Are you really trying to make it more Italian, or does your brain access the catalog of Handel's music that you know?
Like, how does that work?
-It works like -- you know, I feel... I'm trying to put myself in the shoes of Handel composing this... -Hm.
-...be surrounded by what he heard at the time.
And, obviously, this is more suitable for a harpsichord style. -Right.
-However, you know, it's very simple, very concise, and beautiful, all the lines.
So I imagine this, and I come up with -- with a little style, you know, mock for Handel's music.
-So what I'm getting from this experience here at the vineyard is that Italian-style wine tastes like Italian-style wine because it's from Italy.
And, also, Italian-style music sounds like Italian-style music because it's influenced by Italy, as well.
-Absolutely. As a second example, I would like to play for you is one of the inventions by Johann Sebastian Bach.
Actually, Bach and Handel, you know, were born the same year, almost in the same place, 100 miles, you know, apart.
And if Handel didn't come to Italy during his formative years, most likely, you know, he would have played, you know, a melody like this.
♪♪ ♪♪ ♪♪ This is very simple. Everyone knows this melody, and, obviously, if you hear it in a different context -- which is the Italian context of beauty, you know, of this energy coming in that fuels the Renaissance -- then all of a sudden, this very little precise and geometric melody becomes like... ♪♪ ♪♪ ♪♪ ♪♪ -So in some ways, what you're saying is -- Handel equals Bach plus Italy.
-Yeah. I would say, you know, it transforms.
It's like, you know, an X function.
So the functionality of being abroad, which was a big thing, you know, to be able to absorb the culture -- to observe and absorb. -Hm.
-So you can't forget the light.
You can't forget the beauty of the landscape.
You can't forget, you know, the beauty of this melodic line.
So every single time, this style gets back, and it gets so deeply absorbed in those years of his formation in Italy that then we can experience it in every single work afterwards.
-As Handel did, I finally returned to Rome for one more visit with Daria van den Bercken.
So, Handel not only learned from Italian composers, but he really did learn from Italian culture.
-Oh, I agree, absolutely.
-You know, I've been traveling Italy for the past, you know, 10 days or so, and one common thread through everything that I saw was this sense of elegance.
-Oh, you know, I can show that in his music, in his most personal works like the harpsichord suites, this elegance.
Just listen to this.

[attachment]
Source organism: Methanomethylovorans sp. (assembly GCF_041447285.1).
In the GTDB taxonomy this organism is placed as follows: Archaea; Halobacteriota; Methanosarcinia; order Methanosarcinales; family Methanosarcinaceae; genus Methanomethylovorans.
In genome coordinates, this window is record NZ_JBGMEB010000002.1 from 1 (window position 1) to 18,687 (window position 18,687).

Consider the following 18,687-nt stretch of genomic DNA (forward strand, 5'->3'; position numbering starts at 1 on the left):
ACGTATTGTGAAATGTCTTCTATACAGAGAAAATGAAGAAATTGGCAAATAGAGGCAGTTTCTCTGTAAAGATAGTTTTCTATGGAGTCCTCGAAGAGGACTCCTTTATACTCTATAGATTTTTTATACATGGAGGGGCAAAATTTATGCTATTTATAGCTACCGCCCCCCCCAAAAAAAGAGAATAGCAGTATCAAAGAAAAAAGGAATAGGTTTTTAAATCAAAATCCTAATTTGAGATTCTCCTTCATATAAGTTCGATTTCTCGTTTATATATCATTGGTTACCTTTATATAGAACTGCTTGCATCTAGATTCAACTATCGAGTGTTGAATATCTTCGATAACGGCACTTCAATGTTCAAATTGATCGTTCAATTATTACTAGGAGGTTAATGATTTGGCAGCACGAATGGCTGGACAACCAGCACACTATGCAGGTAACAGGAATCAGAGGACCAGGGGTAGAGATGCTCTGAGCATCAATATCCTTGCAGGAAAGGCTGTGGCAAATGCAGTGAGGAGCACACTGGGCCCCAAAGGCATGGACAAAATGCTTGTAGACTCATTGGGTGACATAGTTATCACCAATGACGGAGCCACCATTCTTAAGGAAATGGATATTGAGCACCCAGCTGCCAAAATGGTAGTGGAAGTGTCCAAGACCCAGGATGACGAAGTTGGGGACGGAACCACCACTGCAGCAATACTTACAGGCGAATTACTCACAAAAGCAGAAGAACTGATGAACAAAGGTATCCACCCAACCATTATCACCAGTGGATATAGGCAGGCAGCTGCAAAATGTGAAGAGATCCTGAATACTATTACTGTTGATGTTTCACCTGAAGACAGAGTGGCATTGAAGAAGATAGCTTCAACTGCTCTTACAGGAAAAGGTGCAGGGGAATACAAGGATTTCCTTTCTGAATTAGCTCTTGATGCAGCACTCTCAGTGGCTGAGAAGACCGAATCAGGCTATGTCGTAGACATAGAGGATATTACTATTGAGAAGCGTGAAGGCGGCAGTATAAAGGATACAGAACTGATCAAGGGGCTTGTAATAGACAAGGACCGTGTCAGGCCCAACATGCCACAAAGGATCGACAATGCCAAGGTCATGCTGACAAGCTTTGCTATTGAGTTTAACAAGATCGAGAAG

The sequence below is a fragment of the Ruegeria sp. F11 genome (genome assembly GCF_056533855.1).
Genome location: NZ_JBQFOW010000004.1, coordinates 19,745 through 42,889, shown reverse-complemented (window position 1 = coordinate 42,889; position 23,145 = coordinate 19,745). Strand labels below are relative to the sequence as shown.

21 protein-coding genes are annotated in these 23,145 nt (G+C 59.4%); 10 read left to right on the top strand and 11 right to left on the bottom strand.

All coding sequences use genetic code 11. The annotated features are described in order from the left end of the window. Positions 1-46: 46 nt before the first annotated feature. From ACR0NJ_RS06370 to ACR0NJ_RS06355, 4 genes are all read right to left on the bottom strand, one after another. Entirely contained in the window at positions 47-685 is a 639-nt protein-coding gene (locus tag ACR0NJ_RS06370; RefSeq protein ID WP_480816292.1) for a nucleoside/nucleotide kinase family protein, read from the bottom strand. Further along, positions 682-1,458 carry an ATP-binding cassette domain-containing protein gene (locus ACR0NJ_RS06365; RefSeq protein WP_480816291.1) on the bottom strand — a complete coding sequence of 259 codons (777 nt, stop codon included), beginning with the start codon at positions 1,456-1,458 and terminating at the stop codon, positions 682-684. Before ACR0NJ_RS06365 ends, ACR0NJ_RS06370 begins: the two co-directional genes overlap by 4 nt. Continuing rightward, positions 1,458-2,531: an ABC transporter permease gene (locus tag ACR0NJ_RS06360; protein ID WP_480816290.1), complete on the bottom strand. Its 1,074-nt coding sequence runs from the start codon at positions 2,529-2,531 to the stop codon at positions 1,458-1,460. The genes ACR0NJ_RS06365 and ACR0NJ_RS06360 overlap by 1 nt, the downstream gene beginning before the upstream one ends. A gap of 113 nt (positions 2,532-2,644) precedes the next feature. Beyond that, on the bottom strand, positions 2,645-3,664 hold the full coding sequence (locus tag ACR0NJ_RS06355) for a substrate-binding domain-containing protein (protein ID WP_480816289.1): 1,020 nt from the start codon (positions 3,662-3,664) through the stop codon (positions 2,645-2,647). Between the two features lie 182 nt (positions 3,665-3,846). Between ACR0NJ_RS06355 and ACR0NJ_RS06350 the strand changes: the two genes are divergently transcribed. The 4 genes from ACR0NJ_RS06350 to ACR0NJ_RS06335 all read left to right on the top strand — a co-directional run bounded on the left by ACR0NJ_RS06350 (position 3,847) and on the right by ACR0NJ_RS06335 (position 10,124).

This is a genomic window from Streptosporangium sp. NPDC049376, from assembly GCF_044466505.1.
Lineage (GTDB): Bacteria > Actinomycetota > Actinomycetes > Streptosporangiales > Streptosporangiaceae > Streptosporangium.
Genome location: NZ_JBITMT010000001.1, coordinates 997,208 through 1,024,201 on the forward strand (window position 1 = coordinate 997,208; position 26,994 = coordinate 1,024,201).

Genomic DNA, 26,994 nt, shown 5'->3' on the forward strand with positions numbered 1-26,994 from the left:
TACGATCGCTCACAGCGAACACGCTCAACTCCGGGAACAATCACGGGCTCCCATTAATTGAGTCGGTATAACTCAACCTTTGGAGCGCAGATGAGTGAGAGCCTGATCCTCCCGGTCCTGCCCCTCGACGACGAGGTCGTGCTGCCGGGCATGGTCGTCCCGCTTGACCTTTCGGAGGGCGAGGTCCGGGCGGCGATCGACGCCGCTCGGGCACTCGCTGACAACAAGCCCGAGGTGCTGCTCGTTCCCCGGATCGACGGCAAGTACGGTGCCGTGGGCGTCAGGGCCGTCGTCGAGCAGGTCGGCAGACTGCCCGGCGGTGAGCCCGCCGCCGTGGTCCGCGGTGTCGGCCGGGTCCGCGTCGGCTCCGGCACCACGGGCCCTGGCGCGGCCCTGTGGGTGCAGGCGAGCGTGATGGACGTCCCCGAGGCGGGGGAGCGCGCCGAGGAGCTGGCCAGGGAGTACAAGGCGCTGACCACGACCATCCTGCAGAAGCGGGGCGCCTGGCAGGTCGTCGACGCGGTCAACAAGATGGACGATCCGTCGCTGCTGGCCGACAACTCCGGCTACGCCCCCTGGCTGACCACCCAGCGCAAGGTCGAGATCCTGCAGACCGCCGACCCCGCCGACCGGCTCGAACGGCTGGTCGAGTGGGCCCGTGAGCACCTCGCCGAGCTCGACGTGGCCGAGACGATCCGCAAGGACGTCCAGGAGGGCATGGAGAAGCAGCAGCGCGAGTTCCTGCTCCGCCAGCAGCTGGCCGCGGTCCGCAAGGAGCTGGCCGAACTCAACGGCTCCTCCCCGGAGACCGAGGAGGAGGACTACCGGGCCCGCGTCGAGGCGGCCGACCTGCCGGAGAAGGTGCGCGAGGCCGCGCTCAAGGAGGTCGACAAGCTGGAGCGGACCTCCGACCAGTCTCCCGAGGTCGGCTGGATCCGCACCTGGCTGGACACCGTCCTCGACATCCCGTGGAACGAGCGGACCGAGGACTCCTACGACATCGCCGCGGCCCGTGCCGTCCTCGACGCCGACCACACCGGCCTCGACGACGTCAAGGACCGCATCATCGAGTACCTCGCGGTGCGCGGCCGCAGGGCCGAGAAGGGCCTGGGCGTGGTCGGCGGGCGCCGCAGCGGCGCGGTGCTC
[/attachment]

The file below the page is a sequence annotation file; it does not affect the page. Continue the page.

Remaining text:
♪♪ Pure elegance, right? -Mm-hmm. Absolutely.
-It just goes on for two more minutes.
-It feels weightless. -It feels weightless.
-Yeah. Also, the appearance of opera in his music.
-The influence of Italian opera in this German composer.
-You know, in this same suite, you have this almost recitativo-like start as if an aria is coming. -Hm.
-For instance, this... ♪♪ ...orchestra, and then the voice... ♪♪ ♪♪ That's opera. -You just need to remove the right hand, add some words, and add a singer, and then that's a recitativo.
-And then you have a recitativo. Absolutely.
-The other thing that we saw that I found so interesting was how everything was hand-made and very, very precisely crafted.
-And I guess here, Handel... even Handel the German just fit in Italy, because he was... for instance, in his fugue form, absolutely the master of this craftsmanship.
And, uh... ♪♪ You know, it's for voice, but this very transparent and genius, healthy fugue finishes this suite I was just playing for you.
-Hm. -And it fits.
And the final thing that I saw a lot of in Italy was this sense of purity.
You know, when they make wine, they don't use any pesticides.
There seems to be something very pure about Italian stuff.
-Absolutely. Pure and transparent, like... ♪♪ ♪♪ ♪♪ -Recently, Daria took Handel to the people, playing the piano across her native Amsterdam.
♪♪ ♪♪ ♪♪ ♪♪ ♪♪ [ Applause ] ♪♪ With Daria's public performances as inspiration, Bob deMaine and I took Handel back to the streets of Rome.
♪♪ ♪♪ Surrounded by the art and architecture, the light and the energy that inspired it, Handel's music felt as alive as ever.
And playing it here reminded me how music is connected to all art forms.
♪♪ ♪♪ ♪♪ ♪♪ After four years, Handel left Italy, but it never left him.
He settled in London, but continued to write operas in Italian and hired Italian singers and musicians to perform them.
♪♪ In these, and all his music, there was always the splendor, elegance, purity. and technique that he imported from the Italian style.
♪♪ Handel found his muse here, as did Vivaldi in opera, Bach in French dance, and Domenico Scarlatti in Spain.
We all need inspiration.
I take mine from the work of our greatest composers, and I hope that you can, too.
♪♪ I'm Scott Yoo, reminding you to 'Now Hear This.'
[ Choir singing ] ♪♪ -To order 'Now Hear This' on DVD or the companion CD, visit shopPBS or call 1-800-PLAY-PBS.
This program is also available on Amazon Prime Video.
♪♪ To find out more about this and other 'Great Performances' programs, visit pbs.org/greatperformances, find us on Facebook, and follow us on Twitter.